Video footage has emerged documenting the outrage and desperation of 1,400 American workers as they are informed that their company will be sending their jobs to Mexico.
As Mediaite reports: “A cell phone video taken at Carrier Air Conditioner in Indianapolis shows the exact moment that the plant and union workers were told that the company had decided to shift production south of the border. ‘The best way to stay competitive and protect the business for longterm is to move production from our facility in Indianapolis to Monterrey, Mexico,’ says the company representative at the microphone.”
“Let’s quiet down,” the company representative says as the American workers of different races and ethnicities begin to shout out after being told that they will soon be out of a job.
Although the establishment media seems loath to report it, globalist trade deals and the off-shoring of American jobs have become a central focus of the 2016 race– as earlier this month President Obama’s signed what could arguably be one of the impactful trade agreements in modern history, the Trans-Pacific Partnership.
The Economic Policy Institute has documented that “Between 1993 (before NAFTA took effect) and 2013, the U.S. trade deficit with Mexico and Canada increased from $17.0 billion to $177.2 billion, displacing more than 850,000 U.S. jobs.”
“More than 5 million U.S. manufacturing jobs were lost between 1997 and 2014, and most of those job losses were due to growing trade deficits with countries that have negotiated trade and investment deals with the United States,” the report states.
Mexico is a member country of the TPP. The Economic Policy Institute notes, “the United States already has a large and growing trade deficit with the 11 other countries in the proposed TPP, which reached $265.1 billion in 2014. In contrast, the United States had a small trade surplus with Mexico in 1993, before NAFTA took effect. In other words, outsourcing to the TPP countries is a potentially much greater threat than it was under NAFTA with Mexico.”
Donald Trump has made his opposition to the Trans-Pacific Partnership a focal point of his campaign. To date, he is the only candidate to respond to Jeff Sessions’ candidate questionnaire, which addresses the critical issue of trade.
Marco Rubio previously endorsed the TPP, although he now says he will not tell voters how he will vote on the deal until most of the primaries are over.
While Cruz now says he will not support the TPP “in its current form,” Cruz had previously supported Obama’s trade agenda. Cruz had even co-authored an op-ed with Paul Ryan in the Wall Street Journal in favor of fast-tracking TPP. On May 22nd, Cruz voted for fast-tracking TPP, before he eventually reversed his support for fast-track, citing specific concerns about the deal’s provisions regarding immigration law and the export-import bank.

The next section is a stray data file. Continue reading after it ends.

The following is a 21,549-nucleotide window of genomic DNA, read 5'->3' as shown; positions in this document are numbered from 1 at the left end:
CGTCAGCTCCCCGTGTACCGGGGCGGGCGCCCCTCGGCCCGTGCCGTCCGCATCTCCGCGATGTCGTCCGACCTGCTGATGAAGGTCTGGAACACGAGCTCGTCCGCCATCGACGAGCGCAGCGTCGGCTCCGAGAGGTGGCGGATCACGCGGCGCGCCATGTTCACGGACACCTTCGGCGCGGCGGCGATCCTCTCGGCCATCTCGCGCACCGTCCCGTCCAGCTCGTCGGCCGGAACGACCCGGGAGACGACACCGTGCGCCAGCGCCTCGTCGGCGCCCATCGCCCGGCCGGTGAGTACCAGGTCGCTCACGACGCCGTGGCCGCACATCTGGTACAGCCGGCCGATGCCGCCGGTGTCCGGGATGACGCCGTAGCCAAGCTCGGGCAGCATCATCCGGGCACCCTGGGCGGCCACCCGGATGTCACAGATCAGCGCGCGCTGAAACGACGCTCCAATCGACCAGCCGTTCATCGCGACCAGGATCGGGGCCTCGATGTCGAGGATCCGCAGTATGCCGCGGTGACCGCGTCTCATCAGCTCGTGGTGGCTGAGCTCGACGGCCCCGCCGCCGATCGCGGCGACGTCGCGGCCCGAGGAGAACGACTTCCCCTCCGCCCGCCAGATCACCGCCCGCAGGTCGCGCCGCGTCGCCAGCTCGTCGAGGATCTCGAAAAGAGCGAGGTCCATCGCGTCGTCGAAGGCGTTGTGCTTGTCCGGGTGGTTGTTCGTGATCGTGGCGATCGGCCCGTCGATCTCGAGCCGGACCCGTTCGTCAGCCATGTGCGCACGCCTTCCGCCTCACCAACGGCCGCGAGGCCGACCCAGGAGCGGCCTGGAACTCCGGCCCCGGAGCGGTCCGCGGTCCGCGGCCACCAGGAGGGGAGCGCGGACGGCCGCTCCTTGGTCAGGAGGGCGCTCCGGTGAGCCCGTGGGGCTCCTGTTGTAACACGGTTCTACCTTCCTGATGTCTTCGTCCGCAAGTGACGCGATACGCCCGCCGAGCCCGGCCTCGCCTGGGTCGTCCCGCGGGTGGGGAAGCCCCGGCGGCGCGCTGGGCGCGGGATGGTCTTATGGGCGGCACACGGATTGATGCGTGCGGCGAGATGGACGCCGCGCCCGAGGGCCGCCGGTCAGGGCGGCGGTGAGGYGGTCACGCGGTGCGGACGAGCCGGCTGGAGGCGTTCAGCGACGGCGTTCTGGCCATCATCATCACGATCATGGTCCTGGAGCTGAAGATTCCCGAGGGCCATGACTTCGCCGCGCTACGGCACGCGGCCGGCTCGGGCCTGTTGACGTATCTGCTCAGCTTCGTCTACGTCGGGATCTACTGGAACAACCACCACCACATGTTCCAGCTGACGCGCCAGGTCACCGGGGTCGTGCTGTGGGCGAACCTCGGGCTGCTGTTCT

Throughout his campaign, Trump has repeatedly pledged to crack down on the offshoring of American jobs. This has been a central platform of Trump’s campaign since the day he began his bid for the Presidency. As he declared when he first announced his candidacy over half a year ago, “Ford announced a few weeks ago that Ford is going to build a $2.5 billion car and truck and parts manufacturing plant in Mexico. $2.5 billion, it’s going to be one of the largest in the world. Ford.”
I would call up the head of Ford… I would say, ‘Congratulations. That’s the good news. Let me give you the bad news. Every car and every truck and every part manufactured in this plant that comes across the border, we’re going to charge you a 35-percent tax, and that tax is going to be paid simultaneously with the transaction,’ and that’s it…If it’s not me in the position, it’s one of these politicians that we’re running against… [then] here’s what’s going to happen. They’re not so stupid. They know it’s not a good thing, and they may even be upset by it. But then they’re going to get a call from the donors or probably from the lobbyist for Ford and say, ‘You can’t do that to Ford, because Ford takes care of me and I take care of you, and you can’t do that to Ford.’
And guess what? No problem. They’re going to build in Mexico. They’re going to take away thousands of jobs. It’s very bad for us. So under President Trump, here’s what would happen: the head of Ford will call me back, I would say within an hour after I told them the bad news… And he’ll say, ‘Please, please, please.’ He’ll beg for a little while, and I’ll say, ‘No interest.’ Then he’ll call all sorts of political people, and I’ll say, “Sorry, fellas. No interest,” because I don’t need anybody’s money… I don’t need anybody’s money.
I’m using my own money. I’m not using the lobbyists. I’m not using donors. I don’t care.